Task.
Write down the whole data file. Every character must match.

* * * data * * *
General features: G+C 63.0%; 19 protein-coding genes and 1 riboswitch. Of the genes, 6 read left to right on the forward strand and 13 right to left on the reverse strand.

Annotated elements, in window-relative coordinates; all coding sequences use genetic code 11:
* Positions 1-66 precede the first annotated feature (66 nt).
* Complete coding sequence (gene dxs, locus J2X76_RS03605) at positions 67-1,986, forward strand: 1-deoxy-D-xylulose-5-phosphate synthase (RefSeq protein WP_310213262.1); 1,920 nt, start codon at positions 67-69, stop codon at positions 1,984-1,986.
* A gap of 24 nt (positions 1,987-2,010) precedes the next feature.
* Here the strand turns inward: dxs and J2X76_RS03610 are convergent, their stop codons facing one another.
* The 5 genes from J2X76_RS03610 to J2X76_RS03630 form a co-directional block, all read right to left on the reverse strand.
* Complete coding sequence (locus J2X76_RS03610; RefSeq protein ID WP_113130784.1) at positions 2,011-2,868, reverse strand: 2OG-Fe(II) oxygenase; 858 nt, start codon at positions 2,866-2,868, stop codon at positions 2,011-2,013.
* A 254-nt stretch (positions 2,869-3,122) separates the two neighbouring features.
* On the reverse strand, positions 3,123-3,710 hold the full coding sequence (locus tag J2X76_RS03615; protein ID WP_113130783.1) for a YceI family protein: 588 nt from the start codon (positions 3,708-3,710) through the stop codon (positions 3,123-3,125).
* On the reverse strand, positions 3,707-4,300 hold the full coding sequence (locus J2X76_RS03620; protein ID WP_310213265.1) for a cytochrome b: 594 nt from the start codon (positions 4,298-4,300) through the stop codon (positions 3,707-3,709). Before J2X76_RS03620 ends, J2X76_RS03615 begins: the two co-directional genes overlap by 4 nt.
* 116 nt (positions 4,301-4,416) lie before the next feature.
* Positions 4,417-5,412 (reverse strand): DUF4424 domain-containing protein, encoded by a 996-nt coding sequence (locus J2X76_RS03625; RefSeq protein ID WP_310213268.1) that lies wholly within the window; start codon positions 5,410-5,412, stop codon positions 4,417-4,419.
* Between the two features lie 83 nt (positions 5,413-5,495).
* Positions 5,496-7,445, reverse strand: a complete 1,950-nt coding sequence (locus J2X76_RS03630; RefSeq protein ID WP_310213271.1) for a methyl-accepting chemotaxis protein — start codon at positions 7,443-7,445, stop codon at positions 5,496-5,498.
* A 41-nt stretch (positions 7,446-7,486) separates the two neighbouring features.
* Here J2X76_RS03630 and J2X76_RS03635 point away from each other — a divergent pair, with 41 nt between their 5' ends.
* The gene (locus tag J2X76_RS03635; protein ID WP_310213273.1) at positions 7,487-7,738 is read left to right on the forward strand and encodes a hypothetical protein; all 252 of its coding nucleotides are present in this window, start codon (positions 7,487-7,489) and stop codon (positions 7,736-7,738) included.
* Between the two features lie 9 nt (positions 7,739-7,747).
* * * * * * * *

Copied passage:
General features: G+C 63.0%; 19 protein-coding genes and 1 riboswitch. Of the genes, 6 read left to right on the forward strand and 13 right to left on the reverse strand.

Annotated elements, in window-relative coordinates; all coding sequences use genetic code 11:
* Positions 1-66 precede the first annotated feature (66 nt).
* Complete coding sequence (gene dxs, locus J2X76_RS03605) at positions 67-1,986, forward strand: 1-deoxy-D-xylulose-5-phosphate synthase (RefSeq protein WP_310213262.1); 1,920 nt, start codon at positions 67-69, stop codon at positions 1,984-1,986.
* A gap of 24 nt (positions 1,987-2,010) precedes the next feature.
* Here the strand turns inward: dxs and J2X76_RS03610 are convergent, their stop codons facing one another.
* The 5 genes from J2X76_RS03610 to J2X76_RS03630 form a co-directional block, all read right to left on the reverse strand.
* Complete coding sequence (locus J2X76_RS03610; RefSeq protein ID WP_113130784.1) at positions 2,011-2,868, reverse strand: 2OG-Fe(II) oxygenase; 858 nt, start codon at positions 2,866-2,868, stop codon at positions 2,011-2,013.
* A 254-nt stretch (positions 2,869-3,122) separates the two neighbouring features.
* On the reverse strand, positions 3,123-3,710 hold the full coding sequence (locus tag J2X76_RS03615; protein ID WP_113130783.1) for a YceI family protein: 588 nt from the start codon (positions 3,708-3,710) through the stop codon (positions 3,123-3,125).
* On the reverse strand, positions 3,707-4,300 hold the full coding sequence (locus J2X76_RS03620; protein ID WP_310213265.1) for a cytochrome b: 594 nt from the start codon (positions 4,298-4,300) through the stop codon (positions 3,707-3,709). Before J2X76_RS03620 ends, J2X76_RS03615 begins: the two co-directional genes overlap by 4 nt.
* 116 nt (positions 4,301-4,416) lie before the next feature.
* Positions 4,417-5,412 (reverse strand): DUF4424 domain-containing protein, encoded by a 996-nt coding sequence (locus J2X76_RS03625; RefSeq protein ID WP_310213268.1) that lies wholly within the window; start codon positions 5,410-5,412, stop codon positions 4,417-4,419.
* Between the two features lie 83 nt (positions 5,413-5,495).
* Positions 5,496-7,445, reverse strand: a complete 1,950-nt coding sequence (locus J2X76_RS03630; RefSeq protein ID WP_310213271.1) for a methyl-accepting chemotaxis protein — start codon at positions 7,443-7,445, stop codon at positions 5,496-5,498.
* A 41-nt stretch (positions 7,446-7,486) separates the two neighbouring features.
* Here J2X76_RS03630 and J2X76_RS03635 point away from each other — a divergent pair, with 41 nt between their 5' ends.
* The gene (locus tag J2X76_RS03635; protein ID WP_310213273.1) at positions 7,487-7,738 is read left to right on the forward strand and encodes a hypothetical protein; all 252 of its coding nucleotides are present in this window, start codon (positions 7,487-7,489) and stop codon (positions 7,736-7,738) included.
* Between the two features lie 9 nt (positions 7,739-7,747).